Got no time

Are you “on time” today? Hopefully you remembered that in the government’s infinite wisdom, it enacted the Energy Policy Act of 2005 mandating that the switch to daylight savings time would come three weeks earlier this spring, and end one week later than normal on the first Sunday in November. Accordingly, you should have set your clocks forward one hour at 2 AM this morning. But when it comes to computers and other electronic devices which have the time change pre-programmed for the first Sunday in April as it’s been done for decades, this could be easier said than done. For example, when I first tried earlier today to set my computers manually, they stubbornly jumped back to what they thought was the correct time, almost as if to say, “no, you idiot, we artificially-intelligent machines know when to change the time, and this ain’t it.” Even more exciting, they are plotting to spontaneously advance themselves by an hour come three weeks from now if I don’t put a stop to their siliconious treachery.

Fortunately, there is a fix for this in the form of an operating system patch from Microsoft, formally known as KB931836. This update to Windows will allow your computer to recognize the new dates. However, to download it, your system must pass the “Windows Genuine Advantage” validation test — an onerous and controversial anti-piracy program designed to ferret out bogus copies of Windows, and phone home details of your system to Redmond if it finds one. Not that I think any of my ├╝ber-responsible readers would have anything less than the genuine article on their machines, but in case any rogue software pirates have stumbled upon this site in a drive-by blogging, you anti-social criminals can get the file you need (which goes by the easy-to-remember name of WindowsXP-KB931836-x86-ENU.exe) from several alternate sources without having to validate your copy of Windows. Far be it from me to condone such nefarious activity by telling you exactly where you can find this file. I do have standards, you know.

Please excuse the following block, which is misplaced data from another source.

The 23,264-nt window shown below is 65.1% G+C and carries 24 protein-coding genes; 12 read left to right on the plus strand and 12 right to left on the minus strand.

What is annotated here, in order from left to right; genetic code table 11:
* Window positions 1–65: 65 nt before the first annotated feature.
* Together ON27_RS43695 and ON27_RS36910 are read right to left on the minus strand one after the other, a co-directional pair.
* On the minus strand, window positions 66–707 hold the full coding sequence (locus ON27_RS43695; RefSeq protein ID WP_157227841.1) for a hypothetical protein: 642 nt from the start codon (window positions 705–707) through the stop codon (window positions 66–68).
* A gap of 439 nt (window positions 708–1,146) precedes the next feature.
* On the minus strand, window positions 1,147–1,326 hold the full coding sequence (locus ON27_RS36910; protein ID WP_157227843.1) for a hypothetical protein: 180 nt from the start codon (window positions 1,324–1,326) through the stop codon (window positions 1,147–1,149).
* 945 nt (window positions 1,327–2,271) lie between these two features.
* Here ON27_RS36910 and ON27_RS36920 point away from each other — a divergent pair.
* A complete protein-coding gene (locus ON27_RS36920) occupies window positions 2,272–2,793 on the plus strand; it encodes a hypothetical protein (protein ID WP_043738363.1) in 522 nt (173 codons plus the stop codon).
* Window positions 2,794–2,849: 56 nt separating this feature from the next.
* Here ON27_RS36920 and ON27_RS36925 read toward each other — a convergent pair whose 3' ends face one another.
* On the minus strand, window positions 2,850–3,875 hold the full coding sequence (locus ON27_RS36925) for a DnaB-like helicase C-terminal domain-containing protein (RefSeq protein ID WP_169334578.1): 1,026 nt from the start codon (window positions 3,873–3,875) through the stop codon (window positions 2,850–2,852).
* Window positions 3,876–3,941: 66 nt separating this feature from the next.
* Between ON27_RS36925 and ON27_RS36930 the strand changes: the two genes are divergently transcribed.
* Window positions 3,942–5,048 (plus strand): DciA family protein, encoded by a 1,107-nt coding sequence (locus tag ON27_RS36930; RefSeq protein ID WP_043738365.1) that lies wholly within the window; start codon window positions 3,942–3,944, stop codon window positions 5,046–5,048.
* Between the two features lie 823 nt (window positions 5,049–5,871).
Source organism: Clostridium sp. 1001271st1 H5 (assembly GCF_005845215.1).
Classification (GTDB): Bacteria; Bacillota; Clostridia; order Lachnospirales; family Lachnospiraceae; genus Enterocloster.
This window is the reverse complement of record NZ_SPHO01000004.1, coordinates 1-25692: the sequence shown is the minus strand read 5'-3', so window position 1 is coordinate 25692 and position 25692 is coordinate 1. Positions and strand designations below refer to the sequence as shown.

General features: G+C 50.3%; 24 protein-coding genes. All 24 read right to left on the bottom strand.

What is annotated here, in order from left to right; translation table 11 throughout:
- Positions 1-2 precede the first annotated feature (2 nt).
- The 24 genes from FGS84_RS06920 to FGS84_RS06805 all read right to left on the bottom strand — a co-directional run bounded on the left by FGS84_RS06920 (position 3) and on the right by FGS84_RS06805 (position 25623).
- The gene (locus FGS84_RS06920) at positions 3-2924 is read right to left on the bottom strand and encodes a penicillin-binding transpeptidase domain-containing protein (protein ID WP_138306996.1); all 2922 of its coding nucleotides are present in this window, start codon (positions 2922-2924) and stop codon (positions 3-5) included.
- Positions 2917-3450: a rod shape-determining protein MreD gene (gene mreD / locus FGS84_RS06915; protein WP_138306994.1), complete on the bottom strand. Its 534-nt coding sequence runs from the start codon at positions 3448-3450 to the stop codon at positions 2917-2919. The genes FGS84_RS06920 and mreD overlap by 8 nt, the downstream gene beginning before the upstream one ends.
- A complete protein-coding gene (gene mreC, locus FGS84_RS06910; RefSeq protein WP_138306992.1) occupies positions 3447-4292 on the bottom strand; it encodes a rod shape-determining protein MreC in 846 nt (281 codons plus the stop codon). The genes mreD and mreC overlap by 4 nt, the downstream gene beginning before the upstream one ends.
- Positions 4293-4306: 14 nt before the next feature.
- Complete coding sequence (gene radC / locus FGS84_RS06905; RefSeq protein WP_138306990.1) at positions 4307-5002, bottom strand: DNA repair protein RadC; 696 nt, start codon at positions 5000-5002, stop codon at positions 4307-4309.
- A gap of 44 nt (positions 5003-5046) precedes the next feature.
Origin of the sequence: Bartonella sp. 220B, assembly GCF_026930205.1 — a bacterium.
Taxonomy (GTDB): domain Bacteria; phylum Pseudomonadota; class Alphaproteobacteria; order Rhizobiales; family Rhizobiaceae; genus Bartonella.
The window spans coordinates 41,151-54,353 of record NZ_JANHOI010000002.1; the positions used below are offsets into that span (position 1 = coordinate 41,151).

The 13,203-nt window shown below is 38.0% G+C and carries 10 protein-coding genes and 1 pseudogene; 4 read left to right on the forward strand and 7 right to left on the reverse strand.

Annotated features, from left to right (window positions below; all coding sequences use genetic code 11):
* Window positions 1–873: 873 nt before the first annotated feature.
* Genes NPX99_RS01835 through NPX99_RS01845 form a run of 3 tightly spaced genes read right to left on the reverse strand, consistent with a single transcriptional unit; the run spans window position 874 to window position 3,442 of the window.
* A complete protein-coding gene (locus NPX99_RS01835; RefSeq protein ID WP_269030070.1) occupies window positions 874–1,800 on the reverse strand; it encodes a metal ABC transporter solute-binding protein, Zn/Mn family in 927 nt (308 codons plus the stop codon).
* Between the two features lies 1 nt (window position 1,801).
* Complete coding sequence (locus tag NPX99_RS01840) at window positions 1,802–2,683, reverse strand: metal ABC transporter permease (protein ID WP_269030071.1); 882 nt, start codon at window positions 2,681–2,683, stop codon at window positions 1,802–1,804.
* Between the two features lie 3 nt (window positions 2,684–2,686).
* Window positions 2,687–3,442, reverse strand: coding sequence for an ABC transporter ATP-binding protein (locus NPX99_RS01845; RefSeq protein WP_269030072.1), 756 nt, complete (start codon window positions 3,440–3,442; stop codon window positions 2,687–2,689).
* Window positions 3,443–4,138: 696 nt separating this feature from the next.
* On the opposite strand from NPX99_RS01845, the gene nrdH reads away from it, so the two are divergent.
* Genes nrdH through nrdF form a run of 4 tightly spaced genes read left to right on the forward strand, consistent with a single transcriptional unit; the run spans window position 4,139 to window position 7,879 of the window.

For information on adjusting other electronic gadgets containing microprocessors (which may include your Blackberry or other PDA, Mac, cell phone, radio, television, VCR, Tivo, microwave oven, thermostat, camera, MP3 player, automobile, GPS system, video game, home security system, cable TV box, dishwasher, stove, electric blanket, your pet, and possibly even yourself) see this helpful article from Business Week.

This event is much more of a hassle in the corporate world than it is for home users, perhaps even more so than the much-anticipated “Y2K” bug which had very little actual effect. Microsoft is taking heat for not warning early enough of possible impact from the DST change to its applications, especially Exchange, and business users are also grumbling about how the company is now addressing the snafu as well.

“Microsoft has 14 pages of fine print on how to address DST using the Exchange Calendaring tool,” said one corporate user. “We’re on revision 19 as of March 8. You also have to watch a video on how to do this. It takes 23 minutes. It gives me a headache.”

I personally think the new time change is absurd and confusing. More significantly, there are serious questions that the stated goal of “energy conservation” will be realized. According to a report prepared by a staff member of the California Energy Commission, “there is no clear evidence that electricity will be saved from the earlier start of daylight savings time”, and in fact usage could possibly increase due to peak load demands in the morning when it is still slightly darker and cooler.

But when was the last time the government did anything that made sense?

One Response to “Got no time”

  1. Moose says:

    I am never on time. I really wish I could blame the government for this but I don’t think my complaints would stick.

    Dang it, Moose … you’ve discovered my Secret Blog!

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